Automakers and energy giants are rethinking the environmental impact of motorsports, so much so that next year’s edition of the world’s oldest endurance race will be won in a car powered by wine scum.
Oil company TotalEnergies SE said on August 20 that it is developing its own 100% renewable fuel for motorsports that will be presented starting next year, including at the 24 Hours of Le Mans race in France, where the car covering the greater distance in a full day wins.
The so-called advanced ethanol fuel is made in part from residues from the French wine industry, such as wine lees and grape pomace. Pierre Fillon, president of the Automobile Club de l’Ouest, which organizes the race, said the event is well suited for testing biofuel.
The fuel should allow an immediate reduction of at least 65% of the carbon emissions of racing cars. It works by mixing wine residue with an ethanol by-product, helping the engine burn fuel more efficiently and reducing air pollution. For TotalEnergies, it is an opportunity to test fuels that will help with a broader push to achieve net zero carbon emissions by 2050.
“The race track is more than ever an outdoor laboratory for TotalEnergies,” said CEO Patrick Pouyanne.
Other high-profile race organizers will take note, aware of the pressures the industry in general faces to decarbonize. Electric is also in the conversation. Porsche AG plans to invest more than $ 7 billion in electric mobility by 2022, and half of its new vehicles could have an electric powertrain by 2025.
Formula One, the highest class in international motorsports, uses a fuel equivalent to ordinary gasoline available to the public. It requires engines to use fuel with a sustainable content of 10%, and the sport’s governing body, the FIA, has committed to net zero carbon by 2030.
IndyCar, the premier level of open-wheel racing in the US, sees drivers race through the countryside on a blend of 85% ethanol and 15% high-octane racing fuel.
But racing fans have doubts. Josh Jeremiah, an avid motorsports enthusiast, has been uncomfortable because his environmental concerns collide with his love of the sport. While reducing emissions throughout the F1 season is essential, he said the industry must balance that with reducing the quality of auto racing.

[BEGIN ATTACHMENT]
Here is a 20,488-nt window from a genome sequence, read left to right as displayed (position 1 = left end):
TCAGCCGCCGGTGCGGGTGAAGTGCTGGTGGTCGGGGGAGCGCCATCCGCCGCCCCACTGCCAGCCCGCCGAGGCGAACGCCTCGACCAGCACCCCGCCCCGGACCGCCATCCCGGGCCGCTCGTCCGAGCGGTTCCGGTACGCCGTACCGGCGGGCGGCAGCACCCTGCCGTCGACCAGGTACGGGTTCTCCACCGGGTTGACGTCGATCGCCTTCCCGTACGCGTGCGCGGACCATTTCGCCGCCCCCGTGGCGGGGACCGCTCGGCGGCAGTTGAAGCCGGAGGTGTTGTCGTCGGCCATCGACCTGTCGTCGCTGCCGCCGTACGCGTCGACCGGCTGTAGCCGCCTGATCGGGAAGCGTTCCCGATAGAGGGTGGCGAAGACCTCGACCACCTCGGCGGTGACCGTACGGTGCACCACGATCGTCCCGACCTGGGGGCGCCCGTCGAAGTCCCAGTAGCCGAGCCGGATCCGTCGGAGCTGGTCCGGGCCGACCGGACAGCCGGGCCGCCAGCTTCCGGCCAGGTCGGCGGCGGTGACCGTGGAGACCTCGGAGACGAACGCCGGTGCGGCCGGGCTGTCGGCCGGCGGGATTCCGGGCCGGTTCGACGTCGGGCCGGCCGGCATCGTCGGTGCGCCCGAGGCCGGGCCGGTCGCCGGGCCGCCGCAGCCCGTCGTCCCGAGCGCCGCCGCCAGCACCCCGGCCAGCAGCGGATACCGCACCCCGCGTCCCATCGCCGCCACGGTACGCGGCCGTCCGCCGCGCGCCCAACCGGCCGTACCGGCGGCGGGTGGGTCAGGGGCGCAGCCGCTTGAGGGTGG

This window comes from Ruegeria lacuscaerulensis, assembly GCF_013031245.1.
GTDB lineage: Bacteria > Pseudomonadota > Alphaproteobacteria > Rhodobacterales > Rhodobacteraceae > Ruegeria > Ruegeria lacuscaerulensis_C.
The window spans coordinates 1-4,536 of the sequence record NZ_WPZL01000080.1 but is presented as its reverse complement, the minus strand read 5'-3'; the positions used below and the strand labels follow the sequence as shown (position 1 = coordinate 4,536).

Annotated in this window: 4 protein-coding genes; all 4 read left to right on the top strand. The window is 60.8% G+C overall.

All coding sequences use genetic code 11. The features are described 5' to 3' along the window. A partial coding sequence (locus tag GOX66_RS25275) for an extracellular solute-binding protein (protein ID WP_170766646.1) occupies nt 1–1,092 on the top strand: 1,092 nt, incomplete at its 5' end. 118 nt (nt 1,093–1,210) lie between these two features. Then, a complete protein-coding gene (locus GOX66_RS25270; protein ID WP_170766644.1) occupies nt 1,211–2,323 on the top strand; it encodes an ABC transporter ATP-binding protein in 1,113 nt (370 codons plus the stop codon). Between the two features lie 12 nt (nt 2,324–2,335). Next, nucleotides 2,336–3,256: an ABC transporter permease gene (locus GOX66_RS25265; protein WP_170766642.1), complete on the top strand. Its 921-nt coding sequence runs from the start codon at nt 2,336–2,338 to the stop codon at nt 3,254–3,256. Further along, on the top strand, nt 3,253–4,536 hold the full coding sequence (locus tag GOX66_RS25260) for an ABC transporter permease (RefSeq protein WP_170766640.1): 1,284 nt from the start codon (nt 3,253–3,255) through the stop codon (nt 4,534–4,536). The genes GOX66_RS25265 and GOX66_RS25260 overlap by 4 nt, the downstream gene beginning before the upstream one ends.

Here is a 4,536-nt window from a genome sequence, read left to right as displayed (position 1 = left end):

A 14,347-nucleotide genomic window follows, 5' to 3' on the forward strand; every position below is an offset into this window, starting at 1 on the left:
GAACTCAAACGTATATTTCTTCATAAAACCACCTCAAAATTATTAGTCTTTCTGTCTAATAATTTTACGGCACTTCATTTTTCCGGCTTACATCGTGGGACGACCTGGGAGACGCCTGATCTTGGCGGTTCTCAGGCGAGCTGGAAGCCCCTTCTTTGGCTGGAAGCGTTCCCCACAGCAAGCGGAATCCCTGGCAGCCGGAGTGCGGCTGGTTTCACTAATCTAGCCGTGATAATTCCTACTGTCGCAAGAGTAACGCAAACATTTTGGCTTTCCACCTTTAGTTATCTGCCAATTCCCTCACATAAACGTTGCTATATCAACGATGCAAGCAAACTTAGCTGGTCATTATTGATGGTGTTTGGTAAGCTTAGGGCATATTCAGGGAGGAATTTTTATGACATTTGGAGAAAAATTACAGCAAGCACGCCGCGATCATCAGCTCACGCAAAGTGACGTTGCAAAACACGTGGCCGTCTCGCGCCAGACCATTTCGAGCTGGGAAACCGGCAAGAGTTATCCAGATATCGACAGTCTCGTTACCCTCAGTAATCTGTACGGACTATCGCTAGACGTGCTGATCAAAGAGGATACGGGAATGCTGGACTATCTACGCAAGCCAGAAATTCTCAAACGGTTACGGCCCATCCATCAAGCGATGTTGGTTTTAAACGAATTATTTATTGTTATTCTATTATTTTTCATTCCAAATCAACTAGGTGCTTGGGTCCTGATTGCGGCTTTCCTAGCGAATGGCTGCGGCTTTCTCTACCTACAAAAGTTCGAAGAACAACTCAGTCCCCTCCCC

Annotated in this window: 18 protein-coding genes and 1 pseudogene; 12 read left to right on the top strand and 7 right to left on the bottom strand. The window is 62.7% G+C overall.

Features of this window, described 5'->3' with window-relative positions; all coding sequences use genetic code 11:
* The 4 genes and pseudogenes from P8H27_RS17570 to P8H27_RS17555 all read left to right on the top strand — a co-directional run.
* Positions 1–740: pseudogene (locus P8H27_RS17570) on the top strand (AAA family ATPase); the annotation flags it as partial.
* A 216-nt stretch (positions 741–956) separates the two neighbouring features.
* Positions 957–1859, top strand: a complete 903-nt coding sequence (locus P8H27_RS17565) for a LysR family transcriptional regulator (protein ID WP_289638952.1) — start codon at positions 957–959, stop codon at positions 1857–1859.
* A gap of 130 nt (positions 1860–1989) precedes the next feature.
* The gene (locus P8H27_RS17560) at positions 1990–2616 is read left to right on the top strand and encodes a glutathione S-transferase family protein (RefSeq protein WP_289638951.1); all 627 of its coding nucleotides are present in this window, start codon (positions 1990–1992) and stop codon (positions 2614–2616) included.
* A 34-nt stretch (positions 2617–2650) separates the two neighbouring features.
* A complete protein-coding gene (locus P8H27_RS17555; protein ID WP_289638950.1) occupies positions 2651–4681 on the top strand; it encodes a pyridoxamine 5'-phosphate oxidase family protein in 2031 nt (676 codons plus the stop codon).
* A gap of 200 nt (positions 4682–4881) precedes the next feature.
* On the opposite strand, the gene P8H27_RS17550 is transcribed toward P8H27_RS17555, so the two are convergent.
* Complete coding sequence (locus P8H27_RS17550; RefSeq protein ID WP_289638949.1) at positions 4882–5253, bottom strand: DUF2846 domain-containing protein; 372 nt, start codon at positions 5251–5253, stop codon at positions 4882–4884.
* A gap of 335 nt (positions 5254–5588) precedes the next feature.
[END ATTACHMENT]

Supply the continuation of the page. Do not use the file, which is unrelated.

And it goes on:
“I am concerned if the cars will perform that well unless the technology is there to make renewables powerful enough,” he said. “And it does not eliminate the problem of how bad it is to travel to the roads for the environment.”
In 2018, F1 calculated its total carbon emissions at more than 250,000 tonnes, 45% of which came from the transport of goods around the world by road, air and sea. Only 0.7% came from emissions from the racing cars themselves.
Porsche pushes the pedal
On July 31, Dutch racing star Larry ten Voorde sped to victory in the fourth round of the 2021 Porsche Supercup. He crossed the finish line in Budapest in a car powered by a mixture of liquid biofuels.
The German car giant has partnered with Exxon Mobil Corp to create lower carbon fuels for future consumer use. Exxon analysis shows that there is enormous potential to reduce greenhouse gas emissions with fuels, which will power Porsche vehicles during the eight Super Cup qualifiers.
The competition’s project manager, Oliver Schwab, was a former director of Porsche China and had been at the forefront of previous tournaments organized by the automaker. The test went smoothly, garnering positive feedback from the teams, he said.
Porsche and Exxon aim to produce synthetic fuels from captured hydrogen and carbon dioxide by next year, which is expected to reduce greenhouse gas emissions by up to 85% compared to current market standards. The eFuel will be obtained from the Haru Oni plant in Chile, where hydrogen is generated in the strong winds of the southernmost region of the country.
The companies will produce around 35,000 gallons of eFuels during the pilot phase in 2022, including next year’s Super Cup. The efforts will support Porsche’s ambitions to reach carbon neutrality by 2030 and invest around $ 1.2 billion in sustainable mobility, but the company does not see its push for eFuel as a possible replacement for electric cars, according to Holger Eckhardt, its motorsports spokesman.
However, with the engines running reliably in the Super Cup and the enthusiasm of competitors to pioneer renewable energy, Holger expects more and more racing competitions to use it in the years to come.
“The FIA World Endurance Championship and the Automobile Club de l’Ouest will be next,” said Eckhardt, referring to endurance racing as the 24 Hours of Le Mans. “They will follow the World Rally Championship and Formula One.”
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